The good news? It doesn't matter as much anymore because first-party hardware and services are becoming less essential.  Now that Apple has thrown its hat in with Thread, many of those devices that might not have been compatible with Apple's ecosystem before will now work with the rest of your Apple smart home system, and most of the services found on Android (and Windows?) will port over as well. Everything is beginning to work together, a huge improvement from a consumer point of view. 

    When you ask anyone on the street to mention "Apple" main products, they will most likely first think of .... iPhone .... iPad .... Macs .... Apple Watch .... Airbuds .... Air Tag .... .

    When you ask anyone on the street to mention "Google" main products, they will most likely first think of ... search engine .... Android ..... You Tube .... Google Map .... G-mail .... Chrome browser ...

    Where all of the first half dozen products anyone on the street would think of when asked about "Apple" main products, are actual hardware products that Apple sells to consumers, the first half dozen Google products are software products that Google practically give away to consumers for free.

    I would hardly call Apple a "competitor" to Google (or vice versa). For sure there are markets where both Apple and Google have competing products, but they are not really "competing" with each other at nearly the same level as  Apple vs Samsung or Apple vs Spotify or Apple vs Dell or Google vs Facebook or Google vs Microsoft or Google vs TikTok. Where as Google makes over 75% of their revenue from selling targeted ads over the internet, Apple makes over 75% of their revenue from selling hardware. I can't think of any hardware that Google sells, that have more than a single digit market share, let alone one that really competes with any of Apple hardware, in a market that matters to either of them. About the only Google hardware that I can think of that "competes" with Apple hardware in the same market  are, Google Pixel phone and tablet vs Apple iPhone and iPad, Google Pixel Watch vs Apple Watch, Google ChromeCast vs Apple TV, Google Pixel Buds vs Apple AirBuds and Google Nest speakers vs Apple Home Pod. Hardly any real competition that either Apple or Google care about, when it comes to their bottom line.

    But Android device makers for sure feels the competition from Google hardware sales more than Apple do. And for this reason, Google have no real incentive to make their own hardware better than Apple hardware, as it would eventually drive more already Android users to buy Google hardware than Apple users switching. Which would result in a loss for Google ad business. Remember, Google makes more in ad revenue (their bread and butter) from iPhone users than from Android phone users. If anything, one would have to think that Google must be secretly rooting for more Apple device users.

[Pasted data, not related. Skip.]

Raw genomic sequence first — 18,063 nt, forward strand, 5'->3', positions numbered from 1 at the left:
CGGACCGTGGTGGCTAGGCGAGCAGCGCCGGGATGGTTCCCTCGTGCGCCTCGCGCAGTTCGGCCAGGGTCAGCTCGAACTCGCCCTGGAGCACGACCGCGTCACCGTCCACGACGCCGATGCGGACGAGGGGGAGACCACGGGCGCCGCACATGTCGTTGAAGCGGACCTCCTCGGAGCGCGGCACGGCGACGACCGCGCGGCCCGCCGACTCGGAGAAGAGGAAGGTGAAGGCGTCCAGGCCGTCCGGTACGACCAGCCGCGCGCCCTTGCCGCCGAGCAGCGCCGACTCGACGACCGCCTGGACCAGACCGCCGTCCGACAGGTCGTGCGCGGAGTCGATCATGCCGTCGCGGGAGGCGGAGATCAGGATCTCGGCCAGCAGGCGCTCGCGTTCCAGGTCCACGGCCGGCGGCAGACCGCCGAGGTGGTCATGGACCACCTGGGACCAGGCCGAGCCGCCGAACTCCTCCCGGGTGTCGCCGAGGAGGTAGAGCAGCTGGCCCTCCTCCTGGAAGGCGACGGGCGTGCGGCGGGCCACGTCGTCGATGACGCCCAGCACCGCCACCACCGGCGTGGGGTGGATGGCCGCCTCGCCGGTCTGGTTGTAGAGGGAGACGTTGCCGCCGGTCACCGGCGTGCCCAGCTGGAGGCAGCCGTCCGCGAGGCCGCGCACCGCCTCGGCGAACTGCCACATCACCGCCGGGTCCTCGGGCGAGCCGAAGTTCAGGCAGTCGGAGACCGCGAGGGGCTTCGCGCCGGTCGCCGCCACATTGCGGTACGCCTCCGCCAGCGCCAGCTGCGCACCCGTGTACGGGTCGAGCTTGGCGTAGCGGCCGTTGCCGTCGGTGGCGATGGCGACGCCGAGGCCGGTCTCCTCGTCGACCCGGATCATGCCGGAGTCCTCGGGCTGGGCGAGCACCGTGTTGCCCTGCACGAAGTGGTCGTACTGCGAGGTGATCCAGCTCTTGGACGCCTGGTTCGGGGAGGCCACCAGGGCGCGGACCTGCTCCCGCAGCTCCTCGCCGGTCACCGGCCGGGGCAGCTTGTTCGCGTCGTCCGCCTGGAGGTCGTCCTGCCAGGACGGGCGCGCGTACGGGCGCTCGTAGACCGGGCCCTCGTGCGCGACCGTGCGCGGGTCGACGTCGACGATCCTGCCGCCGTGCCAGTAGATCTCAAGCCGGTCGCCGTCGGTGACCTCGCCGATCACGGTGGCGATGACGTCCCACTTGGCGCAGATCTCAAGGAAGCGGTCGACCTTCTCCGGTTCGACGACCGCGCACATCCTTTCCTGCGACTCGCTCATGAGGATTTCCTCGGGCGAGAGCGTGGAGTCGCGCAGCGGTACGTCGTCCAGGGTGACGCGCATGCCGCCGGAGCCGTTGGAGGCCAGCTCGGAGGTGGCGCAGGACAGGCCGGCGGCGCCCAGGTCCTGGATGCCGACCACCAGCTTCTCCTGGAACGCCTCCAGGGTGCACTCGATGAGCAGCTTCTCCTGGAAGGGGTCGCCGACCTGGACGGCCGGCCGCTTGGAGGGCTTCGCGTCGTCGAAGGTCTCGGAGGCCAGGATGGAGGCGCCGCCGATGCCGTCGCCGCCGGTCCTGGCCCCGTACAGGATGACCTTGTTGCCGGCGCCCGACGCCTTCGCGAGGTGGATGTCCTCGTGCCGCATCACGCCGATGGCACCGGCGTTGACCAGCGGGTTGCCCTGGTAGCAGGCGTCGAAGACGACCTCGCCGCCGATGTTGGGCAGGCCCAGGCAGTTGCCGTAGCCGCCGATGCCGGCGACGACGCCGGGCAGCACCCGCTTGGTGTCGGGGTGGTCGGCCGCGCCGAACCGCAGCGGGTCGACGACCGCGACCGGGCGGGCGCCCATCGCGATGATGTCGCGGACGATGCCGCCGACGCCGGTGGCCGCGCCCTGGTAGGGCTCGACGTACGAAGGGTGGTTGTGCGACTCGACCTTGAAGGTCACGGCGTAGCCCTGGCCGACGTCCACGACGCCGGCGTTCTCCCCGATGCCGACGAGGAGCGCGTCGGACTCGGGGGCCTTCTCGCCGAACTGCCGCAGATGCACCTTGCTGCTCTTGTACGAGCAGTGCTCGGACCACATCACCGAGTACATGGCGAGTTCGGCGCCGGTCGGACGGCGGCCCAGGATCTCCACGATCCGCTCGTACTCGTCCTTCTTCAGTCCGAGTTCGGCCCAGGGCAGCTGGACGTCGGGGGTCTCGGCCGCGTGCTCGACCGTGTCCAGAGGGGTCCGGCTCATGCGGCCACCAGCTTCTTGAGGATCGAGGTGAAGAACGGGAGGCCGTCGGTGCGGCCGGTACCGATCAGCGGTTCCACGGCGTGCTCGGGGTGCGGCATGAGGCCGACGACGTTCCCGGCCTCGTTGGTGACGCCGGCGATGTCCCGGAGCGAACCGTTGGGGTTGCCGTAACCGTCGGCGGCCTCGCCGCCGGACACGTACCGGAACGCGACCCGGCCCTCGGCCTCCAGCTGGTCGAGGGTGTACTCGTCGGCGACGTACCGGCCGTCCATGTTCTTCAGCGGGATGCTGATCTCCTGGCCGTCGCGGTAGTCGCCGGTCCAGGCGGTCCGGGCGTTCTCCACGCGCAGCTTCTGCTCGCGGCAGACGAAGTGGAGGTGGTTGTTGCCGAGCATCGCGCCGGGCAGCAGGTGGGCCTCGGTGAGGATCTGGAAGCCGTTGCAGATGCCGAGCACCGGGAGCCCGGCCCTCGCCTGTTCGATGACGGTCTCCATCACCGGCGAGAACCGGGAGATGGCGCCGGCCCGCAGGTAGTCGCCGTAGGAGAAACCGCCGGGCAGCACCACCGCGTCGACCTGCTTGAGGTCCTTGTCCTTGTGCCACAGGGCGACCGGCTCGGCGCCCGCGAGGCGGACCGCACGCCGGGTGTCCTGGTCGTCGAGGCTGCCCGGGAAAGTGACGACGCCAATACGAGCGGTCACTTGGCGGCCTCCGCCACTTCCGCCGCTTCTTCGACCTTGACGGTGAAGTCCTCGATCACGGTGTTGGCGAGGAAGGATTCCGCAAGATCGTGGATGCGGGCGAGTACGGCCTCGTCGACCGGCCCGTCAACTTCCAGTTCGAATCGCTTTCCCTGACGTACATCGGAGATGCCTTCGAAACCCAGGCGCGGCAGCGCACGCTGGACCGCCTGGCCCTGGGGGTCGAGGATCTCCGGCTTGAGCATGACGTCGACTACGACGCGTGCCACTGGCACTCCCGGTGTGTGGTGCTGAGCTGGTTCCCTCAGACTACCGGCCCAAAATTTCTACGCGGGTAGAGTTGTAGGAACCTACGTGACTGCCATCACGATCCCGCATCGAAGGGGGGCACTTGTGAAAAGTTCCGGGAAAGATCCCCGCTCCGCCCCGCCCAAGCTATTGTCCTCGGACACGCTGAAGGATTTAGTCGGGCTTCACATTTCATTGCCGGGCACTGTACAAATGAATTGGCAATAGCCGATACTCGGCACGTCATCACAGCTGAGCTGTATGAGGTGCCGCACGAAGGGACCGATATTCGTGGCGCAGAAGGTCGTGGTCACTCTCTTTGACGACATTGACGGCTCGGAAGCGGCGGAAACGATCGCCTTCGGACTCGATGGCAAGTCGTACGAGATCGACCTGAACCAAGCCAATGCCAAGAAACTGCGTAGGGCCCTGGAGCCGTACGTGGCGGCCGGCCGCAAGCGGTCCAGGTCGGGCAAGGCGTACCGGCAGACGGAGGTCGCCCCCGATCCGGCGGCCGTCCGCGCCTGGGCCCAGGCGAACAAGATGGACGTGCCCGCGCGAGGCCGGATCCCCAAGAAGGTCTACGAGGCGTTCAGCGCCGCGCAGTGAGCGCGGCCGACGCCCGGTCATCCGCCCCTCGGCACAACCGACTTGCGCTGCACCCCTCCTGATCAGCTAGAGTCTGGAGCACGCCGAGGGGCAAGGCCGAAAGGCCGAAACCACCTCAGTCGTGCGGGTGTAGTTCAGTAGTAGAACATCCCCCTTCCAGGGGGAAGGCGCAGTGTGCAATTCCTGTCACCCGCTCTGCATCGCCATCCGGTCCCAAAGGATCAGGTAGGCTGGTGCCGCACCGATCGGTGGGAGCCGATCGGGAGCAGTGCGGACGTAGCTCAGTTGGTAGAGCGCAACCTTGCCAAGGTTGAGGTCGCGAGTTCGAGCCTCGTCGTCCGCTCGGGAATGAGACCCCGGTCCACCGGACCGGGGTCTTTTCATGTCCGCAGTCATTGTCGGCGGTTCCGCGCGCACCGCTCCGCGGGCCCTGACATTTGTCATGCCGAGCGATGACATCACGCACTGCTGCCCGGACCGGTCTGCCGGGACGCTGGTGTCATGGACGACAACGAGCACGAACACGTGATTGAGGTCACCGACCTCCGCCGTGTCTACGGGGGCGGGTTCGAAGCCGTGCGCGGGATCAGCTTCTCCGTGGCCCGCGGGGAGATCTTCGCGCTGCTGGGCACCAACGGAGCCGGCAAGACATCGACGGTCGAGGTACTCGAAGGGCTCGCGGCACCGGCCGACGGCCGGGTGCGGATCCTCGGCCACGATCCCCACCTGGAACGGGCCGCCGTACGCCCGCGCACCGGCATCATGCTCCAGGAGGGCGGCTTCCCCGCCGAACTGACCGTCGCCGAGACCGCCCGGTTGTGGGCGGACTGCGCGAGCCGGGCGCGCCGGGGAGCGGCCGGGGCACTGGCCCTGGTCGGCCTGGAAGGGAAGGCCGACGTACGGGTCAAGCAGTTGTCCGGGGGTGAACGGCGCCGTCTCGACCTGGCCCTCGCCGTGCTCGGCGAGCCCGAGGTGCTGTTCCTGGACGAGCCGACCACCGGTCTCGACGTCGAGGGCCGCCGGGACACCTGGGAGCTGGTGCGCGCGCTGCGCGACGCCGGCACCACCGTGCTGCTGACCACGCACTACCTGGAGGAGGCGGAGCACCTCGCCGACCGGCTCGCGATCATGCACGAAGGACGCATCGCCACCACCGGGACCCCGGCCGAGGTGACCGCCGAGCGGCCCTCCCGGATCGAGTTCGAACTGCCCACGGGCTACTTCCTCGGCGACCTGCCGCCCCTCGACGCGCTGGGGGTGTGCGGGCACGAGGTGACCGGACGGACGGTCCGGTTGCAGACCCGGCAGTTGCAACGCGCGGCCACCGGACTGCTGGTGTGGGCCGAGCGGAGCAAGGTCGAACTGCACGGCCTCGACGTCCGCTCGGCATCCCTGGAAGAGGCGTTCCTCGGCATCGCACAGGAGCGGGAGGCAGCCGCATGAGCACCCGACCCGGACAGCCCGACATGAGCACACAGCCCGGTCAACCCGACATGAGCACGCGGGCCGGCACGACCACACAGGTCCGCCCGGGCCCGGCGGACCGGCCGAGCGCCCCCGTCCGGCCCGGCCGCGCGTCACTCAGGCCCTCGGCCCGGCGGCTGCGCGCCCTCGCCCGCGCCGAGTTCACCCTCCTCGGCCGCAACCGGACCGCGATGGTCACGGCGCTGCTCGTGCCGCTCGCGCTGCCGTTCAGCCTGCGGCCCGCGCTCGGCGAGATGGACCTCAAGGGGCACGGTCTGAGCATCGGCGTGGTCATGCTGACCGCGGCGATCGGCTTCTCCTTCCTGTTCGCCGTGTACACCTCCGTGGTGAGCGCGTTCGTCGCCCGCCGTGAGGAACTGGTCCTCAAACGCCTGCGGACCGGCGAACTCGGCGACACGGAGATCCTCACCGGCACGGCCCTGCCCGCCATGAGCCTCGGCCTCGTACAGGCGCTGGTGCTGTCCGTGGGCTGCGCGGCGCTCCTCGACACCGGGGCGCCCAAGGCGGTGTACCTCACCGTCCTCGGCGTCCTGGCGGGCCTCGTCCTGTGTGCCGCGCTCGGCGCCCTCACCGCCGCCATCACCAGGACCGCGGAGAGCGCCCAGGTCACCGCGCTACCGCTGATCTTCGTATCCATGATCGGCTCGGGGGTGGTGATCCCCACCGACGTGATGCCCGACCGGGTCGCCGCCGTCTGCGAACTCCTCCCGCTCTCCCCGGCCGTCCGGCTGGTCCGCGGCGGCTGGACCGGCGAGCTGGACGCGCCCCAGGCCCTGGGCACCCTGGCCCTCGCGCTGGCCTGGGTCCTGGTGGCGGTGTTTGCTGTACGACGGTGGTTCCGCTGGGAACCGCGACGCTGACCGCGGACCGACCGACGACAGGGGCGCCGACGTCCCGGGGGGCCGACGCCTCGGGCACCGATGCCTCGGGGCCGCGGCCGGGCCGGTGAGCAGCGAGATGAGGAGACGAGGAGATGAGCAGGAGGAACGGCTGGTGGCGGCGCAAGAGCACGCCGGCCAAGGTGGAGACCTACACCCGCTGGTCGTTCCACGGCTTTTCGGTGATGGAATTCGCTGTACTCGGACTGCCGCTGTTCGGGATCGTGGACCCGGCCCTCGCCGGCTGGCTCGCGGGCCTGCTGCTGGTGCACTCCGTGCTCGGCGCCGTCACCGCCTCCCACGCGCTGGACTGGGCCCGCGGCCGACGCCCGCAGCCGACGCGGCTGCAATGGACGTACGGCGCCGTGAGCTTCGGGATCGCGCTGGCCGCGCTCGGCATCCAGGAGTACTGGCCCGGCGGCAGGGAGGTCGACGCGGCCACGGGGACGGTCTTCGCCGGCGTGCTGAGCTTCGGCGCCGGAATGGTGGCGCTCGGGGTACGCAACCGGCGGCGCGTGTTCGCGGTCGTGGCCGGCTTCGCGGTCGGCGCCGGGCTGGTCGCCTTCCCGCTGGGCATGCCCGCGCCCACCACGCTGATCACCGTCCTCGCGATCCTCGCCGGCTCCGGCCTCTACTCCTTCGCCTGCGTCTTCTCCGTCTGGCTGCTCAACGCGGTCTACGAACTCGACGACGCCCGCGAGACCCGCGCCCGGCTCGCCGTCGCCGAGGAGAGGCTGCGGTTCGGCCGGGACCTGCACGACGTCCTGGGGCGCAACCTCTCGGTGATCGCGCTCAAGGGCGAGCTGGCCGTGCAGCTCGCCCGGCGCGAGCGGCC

google ...... "Google top competitors" and Apple will most likely not appear in the top ten, if at all. Don't confuse hardware devices running on Android as Google devices  competing with Apple devices. Google is only listed as a top competitor to Apple (when googling .... Apple top competitors") because of Android, not because of any Google brand hardware. Android affects Apple hardware revenue way more than iOS affects Google ad revenue. But both Android and iOS are given away for free.



  • Reply 19 of 21
    gatorguygatorguy Posts: 24,096member
    davidw said:
    gatorguy said:
    twolf2919 said:
    Honkers said:
    Can't imagine many people bought an iPhone because of   Watch.  Other way round more likely.

    I think Apple's entire business model depends on products helping each other sell.  The vaunted Apple ease-of-use becomes clearer as one buys more and more Apple products.  Nobody else integrates as many devices and services as Apple, so once a consumer realizes they want a simpler life across more than a couple gadgets, there really is no competition to Apple's offerings.
    Apple is great as we all agree, and the products are top notch, but that statement isn't even close to true.

    Another competitor is integrating first-party routers, watches, phones, doorbells, security cameras, speakers, displays, computers, smoke and CO2 alarms, live TV and media streaming, earbuds, tablets, thermostats, and a dozen different services from music to storage to streaming media to a cellular phone plan, and all working together. Apple has nothing to offer in many of those areas.